In the U.S. market, Hyundai is best-known for its Elantra and Sonata compact and midsize sedans, and has lately made some headway with its premium Genesis sub-brand. But in the rest of the world, the company is a soup-to-nuts provider of vehicular solutions, from tiny B-class subcompacts and commercial trucks ranging from medium-duty cabovers to full-fledged big-rigs. It has also offered a passenger shuttle van to global markets in the form of the rear-drive H-1, a size larger than the short-lived Entourage based on the Kia Sedona. The one type of vehicle missing from Hyundai’s global lineup was a full-fledged commercial-duty van in the form of the Mercedes-Benz Sprinter or Ford Transit. But if these spy shots are any indication, that void is about to be filled.
The van looks very similar in form and size to the Sprinter, although there are some unanswered questions. We weren't able to get a clear shot of the underbody, but you can just barely make out the shadow of the rear axle "pumpkin," suggesting rear drive.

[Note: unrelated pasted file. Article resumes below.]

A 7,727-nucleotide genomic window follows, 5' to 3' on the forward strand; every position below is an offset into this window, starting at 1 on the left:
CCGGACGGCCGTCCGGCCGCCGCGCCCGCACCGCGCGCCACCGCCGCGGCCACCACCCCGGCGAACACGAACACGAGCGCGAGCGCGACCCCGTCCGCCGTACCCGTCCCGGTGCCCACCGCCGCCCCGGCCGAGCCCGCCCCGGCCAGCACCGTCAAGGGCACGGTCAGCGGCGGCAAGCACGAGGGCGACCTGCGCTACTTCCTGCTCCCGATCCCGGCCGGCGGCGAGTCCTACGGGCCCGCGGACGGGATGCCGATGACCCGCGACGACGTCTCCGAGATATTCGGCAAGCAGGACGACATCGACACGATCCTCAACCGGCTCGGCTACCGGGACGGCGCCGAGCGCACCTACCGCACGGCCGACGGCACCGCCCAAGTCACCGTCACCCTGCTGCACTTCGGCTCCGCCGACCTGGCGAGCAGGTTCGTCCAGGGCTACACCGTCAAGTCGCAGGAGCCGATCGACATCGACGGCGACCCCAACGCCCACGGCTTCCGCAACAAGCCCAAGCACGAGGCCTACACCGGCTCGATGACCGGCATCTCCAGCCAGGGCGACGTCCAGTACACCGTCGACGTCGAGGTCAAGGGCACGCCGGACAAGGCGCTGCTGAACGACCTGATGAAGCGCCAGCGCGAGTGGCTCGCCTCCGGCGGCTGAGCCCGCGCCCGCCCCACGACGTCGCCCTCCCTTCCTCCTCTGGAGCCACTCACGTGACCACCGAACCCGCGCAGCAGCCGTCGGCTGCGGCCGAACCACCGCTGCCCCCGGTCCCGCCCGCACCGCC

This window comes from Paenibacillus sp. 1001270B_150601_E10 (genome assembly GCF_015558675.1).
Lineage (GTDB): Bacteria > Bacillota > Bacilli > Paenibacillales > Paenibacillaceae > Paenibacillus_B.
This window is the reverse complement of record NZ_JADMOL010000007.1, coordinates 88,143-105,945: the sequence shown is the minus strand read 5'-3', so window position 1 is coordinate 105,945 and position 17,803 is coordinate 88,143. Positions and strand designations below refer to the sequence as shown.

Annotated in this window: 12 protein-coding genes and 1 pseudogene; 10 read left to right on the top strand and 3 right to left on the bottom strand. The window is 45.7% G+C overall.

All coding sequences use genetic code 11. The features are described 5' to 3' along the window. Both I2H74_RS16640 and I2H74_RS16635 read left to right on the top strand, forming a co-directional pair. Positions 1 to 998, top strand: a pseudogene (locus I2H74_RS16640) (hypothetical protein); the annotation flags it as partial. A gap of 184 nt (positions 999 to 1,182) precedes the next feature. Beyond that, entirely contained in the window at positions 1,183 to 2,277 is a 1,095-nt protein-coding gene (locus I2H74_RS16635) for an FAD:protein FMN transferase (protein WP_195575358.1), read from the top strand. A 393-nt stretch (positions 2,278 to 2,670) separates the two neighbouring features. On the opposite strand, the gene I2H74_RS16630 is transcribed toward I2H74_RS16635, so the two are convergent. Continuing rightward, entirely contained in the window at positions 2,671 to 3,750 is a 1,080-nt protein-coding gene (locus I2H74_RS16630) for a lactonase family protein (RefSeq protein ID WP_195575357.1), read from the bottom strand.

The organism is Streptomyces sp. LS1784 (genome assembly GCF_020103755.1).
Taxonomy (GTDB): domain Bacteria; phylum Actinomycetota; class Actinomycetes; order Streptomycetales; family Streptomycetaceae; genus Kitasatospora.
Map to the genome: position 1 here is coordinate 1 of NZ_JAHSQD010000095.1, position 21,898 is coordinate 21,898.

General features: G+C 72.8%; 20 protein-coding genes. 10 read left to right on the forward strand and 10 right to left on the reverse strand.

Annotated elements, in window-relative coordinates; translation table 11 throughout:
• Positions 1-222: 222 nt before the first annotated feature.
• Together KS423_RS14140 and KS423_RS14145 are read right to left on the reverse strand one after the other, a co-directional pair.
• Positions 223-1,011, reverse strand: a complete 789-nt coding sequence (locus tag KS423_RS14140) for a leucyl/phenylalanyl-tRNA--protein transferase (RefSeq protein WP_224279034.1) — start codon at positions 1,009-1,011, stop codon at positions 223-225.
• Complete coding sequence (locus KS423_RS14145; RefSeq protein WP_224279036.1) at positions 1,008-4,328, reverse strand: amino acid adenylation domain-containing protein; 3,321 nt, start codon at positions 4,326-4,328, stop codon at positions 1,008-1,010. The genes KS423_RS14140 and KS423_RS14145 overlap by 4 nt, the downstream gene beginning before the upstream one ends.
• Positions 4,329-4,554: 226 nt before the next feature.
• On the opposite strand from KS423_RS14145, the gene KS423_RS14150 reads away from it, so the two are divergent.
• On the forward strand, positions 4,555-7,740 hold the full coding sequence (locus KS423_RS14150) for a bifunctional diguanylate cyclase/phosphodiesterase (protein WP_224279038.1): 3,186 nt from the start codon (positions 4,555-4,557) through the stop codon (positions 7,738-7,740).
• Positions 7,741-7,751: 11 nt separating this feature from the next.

Although Hyundai doesn't currently sell any diesel-powered models in the U.S., it has a large portfolio of diesel engines globally and several that could be used in the new van. The current H-1 is offered with a 2.5-liter I-4 turbodiesel producing 168 hp and 325 lb-ft of torque. This would make the commercial van's output competitive with that of the Sprinter or the Ram ProMaster's upcoming 3.0-liter I-4 diesel making 174 hp and 295 lb-ft. However, if Hyundai is planning on selling in the U.S. market, a gasoline engine would make sense, and the 3.3 or 3.8-liter Lambda V-6 engines could provide an option for buyers that prefer gas power.
If Hyundai does intend a mass-market commercial push in the U.S., a NAFTA-based production facility would make sense to avoid the 25-percent "chicken tax" on imported trucks. The company is reportedly considering building a plant in Mexico, and could source the van for the U.S. market from that base.